What is it?
Since 2019 Audi has seen diesel power as the ideal fit for its SQ5 performance SUV In fairness, save for a short V6 petrol blip in its middle generation, the SQ5 has always favoured the fuel from the back pump. Despite its wavering popularity, diesel remains a go-to choice for many people – mostly those who travel long distances – and it’s at these drivers towards which the SQ5 is directly targeted. Now, there’s an updated one which brings a host of new features.
As well as mild-hybrid assistance, Audi has included the usual range of tweaks to the SQ5’s styling and interior to ensure it stays fresh both inside and out.
As we’ve already mentioned the largest change here is the adoption of a diesel engine and it’s much the same as the one you’ll find in the latest S4 and S5. The fitment of mild-hybrid technology is the big change here, while the styling tweaks made have ensured that this latest SQ5 follows in the family appearances, with a full-width intake-style design at the front mirroring that found on cars ranging from the R8 to A1.
The cabin now features Audi’s very latest infotainment setup, while a greater level of standard equipment means that the SQ5 has more of a focus on value, too.
What’s under the bonnet?
As we’ve already highlighted, the SQ5 uses diesel power. It’s a punchy unit, all turbocharged three-litre V6 of it, bringing a healthy 336bhp and 700Nm of torque. Driven to all four wheels through an eight-speed automatic gearbox, it’s got enough power to send the SQ5 from 0-60mph in 4.9 seconds and onwards to a top speed of 155mph.
Audi also claims 34.4mpg – though we saw slightly above this during our time with the car – as well as CO2 emissions of 215g/km.
What’s it like to drive?
The SQ5 feels like it was made for long journeys. With that buttery V6 under the bonnet, it saunters at a cruise and feels genuinely refined. There’s acceleration whenever you need it, of course, with the deep reserves of torque easily accessible at nearly all speeds. Audi has really ironed out the creases with its gearbox, too, which in previous models has felt downright disconnected from the car as a whole. In this SQ5, there’s very little delay between pressing the pedal and getting the result you want.
The ride feels a touch over-firm at lower speeds and can give a slightly unsettled feel to the car as a whole, but gain some momentum and this becomes less apparent. Through some clever sound wizardry, the SQ5 also brings a burbling V8-esque soundtrack too which, despite not being all that authentic, is quite exciting.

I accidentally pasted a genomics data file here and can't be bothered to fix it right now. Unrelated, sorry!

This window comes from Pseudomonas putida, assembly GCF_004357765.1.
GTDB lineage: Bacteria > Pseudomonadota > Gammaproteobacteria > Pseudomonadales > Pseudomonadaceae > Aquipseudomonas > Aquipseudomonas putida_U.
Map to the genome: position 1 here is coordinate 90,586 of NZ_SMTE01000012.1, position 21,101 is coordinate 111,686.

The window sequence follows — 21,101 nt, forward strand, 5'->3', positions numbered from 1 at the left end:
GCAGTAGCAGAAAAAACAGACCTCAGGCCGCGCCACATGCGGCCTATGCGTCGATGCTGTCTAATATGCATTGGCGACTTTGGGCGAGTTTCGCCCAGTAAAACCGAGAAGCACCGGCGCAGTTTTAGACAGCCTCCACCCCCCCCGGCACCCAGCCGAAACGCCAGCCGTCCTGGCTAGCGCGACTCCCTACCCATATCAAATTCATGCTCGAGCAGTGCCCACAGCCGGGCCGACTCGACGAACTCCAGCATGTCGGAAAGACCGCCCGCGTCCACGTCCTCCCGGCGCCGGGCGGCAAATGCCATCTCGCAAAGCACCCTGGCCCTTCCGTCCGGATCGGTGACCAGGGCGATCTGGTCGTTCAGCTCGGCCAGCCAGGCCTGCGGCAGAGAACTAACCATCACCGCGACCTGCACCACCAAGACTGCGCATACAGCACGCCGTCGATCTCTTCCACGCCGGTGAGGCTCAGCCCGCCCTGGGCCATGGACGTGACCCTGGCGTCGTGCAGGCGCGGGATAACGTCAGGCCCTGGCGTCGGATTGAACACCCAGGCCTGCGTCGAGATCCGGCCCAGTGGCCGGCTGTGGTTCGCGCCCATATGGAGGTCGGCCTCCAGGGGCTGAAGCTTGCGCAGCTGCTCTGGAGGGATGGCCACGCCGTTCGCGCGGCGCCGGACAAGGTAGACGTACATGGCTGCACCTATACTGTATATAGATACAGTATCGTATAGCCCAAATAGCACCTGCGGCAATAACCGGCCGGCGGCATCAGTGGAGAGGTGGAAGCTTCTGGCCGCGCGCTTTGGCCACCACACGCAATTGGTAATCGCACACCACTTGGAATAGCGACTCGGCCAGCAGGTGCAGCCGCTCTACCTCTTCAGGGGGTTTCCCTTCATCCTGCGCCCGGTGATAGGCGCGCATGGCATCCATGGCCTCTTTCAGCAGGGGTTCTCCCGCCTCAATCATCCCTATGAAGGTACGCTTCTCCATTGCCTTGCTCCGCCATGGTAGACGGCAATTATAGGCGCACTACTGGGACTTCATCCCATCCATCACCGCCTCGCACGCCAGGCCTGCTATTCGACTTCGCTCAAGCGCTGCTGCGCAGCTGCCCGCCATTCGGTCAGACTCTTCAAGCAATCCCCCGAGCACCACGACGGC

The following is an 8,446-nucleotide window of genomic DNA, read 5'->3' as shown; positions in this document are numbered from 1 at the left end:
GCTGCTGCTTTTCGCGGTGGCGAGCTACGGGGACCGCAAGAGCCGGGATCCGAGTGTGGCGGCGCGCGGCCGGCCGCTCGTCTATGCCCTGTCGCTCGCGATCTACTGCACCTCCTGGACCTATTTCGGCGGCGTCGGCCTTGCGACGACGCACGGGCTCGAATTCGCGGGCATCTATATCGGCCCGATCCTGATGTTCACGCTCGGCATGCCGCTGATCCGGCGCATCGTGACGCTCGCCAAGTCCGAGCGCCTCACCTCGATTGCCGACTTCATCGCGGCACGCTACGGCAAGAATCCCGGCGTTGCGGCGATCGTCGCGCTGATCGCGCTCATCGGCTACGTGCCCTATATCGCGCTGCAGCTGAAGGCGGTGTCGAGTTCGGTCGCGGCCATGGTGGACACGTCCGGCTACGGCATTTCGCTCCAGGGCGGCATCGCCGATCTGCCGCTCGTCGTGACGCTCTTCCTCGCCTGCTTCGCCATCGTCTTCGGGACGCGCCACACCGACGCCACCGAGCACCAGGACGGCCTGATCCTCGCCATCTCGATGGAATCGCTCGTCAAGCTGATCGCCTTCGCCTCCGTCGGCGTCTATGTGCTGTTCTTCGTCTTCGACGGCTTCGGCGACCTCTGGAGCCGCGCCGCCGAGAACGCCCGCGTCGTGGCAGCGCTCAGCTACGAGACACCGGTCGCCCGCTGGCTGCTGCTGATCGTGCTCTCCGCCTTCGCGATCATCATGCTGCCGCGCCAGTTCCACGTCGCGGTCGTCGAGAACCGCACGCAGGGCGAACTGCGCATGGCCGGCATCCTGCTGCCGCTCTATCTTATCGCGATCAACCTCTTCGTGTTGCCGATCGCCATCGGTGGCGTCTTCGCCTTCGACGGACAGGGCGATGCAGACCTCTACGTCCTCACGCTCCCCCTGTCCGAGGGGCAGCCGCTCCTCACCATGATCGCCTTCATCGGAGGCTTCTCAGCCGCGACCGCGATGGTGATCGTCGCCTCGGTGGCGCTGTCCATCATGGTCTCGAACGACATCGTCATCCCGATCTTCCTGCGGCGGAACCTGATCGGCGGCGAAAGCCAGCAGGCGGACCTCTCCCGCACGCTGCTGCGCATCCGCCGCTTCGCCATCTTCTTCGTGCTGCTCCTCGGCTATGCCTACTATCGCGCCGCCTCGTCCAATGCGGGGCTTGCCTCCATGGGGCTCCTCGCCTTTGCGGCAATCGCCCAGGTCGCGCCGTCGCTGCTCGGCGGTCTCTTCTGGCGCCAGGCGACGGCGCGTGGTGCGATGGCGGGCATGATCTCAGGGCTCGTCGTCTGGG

How does it look?
Audi’s range of ‘S’ models have always exhibited the kind of styling restraint that allows them to slip beneath the radar and the SQ5 is no different. Sure, this update has brought quad exhaust pipes over the odd silver diffuser found on the older model, but it’s still a very understated affair. The chrome grille does add some premium finish, while subtle badging is found at the front and rear.
It’s still recognisable as a Q5, mind you, which is no surprise given that this refresh still relies heavily on the looks of its forbear. The small tweaks which have been made do help to keep things fresh, mind you.
What’s it like inside?
Though the SQ5 doesn’t get the twin-screen setup found on models like the Q7 and Q8, its cabin still doesn’t feel lacking in tech. But it’s the quality that shines through here, with a healthy use of high-end materials throughout ensuring that the interior of the SQ5 feels built to last. The front seats – which feature a massage function – are comfortable, while the well-cushioned chairs in the rear should ensure that back-seat passengers don’t feel short-changed.
In terms of boot space, there are 510 litres to play with when the rear seats are in place, rising to 1,510 litres when you fold them down. It’s a reasonably well-sized area, with a low load lip making accessing the space a little easier.
What’s the spec like?
Sitting as one of the top cars in the Q5 range means that the SQ5 benefits from plenty of standard equipment. All cars ride on 20-inch alloy wheels, while Matrix LED headlights are included too. Inside, the SQ5 uses a 10.1-inch infotainment screen with Apple CarPlay connectivity, flanked by a 12.3-inch virtual cockpit display behind the wheel which can be configured to show a variety of different readouts.
Our test car added to this with a few choice options including front sport seats, a panoramic roof (£1,400) and the comfort and sound pack which, though relatively expensive at £1,050, adds must-have features such as keyless entry, an upgraded Bang & Olufsen sound system and a 360-degree parking camera.
This latest generation SQ5 feels like it’s really getting into its stride. Though diesel might be under the microscope at the moment, it’s a great fit for this SUV as it brings great levels and refinement and efficiency which, if you’re doing big miles, is just what you want.
Though the cabin architecture might be feeling a touch behind the times now, the SQ5 is a great proposition for those who are after an SUV with generous performance but with very few drawbacks.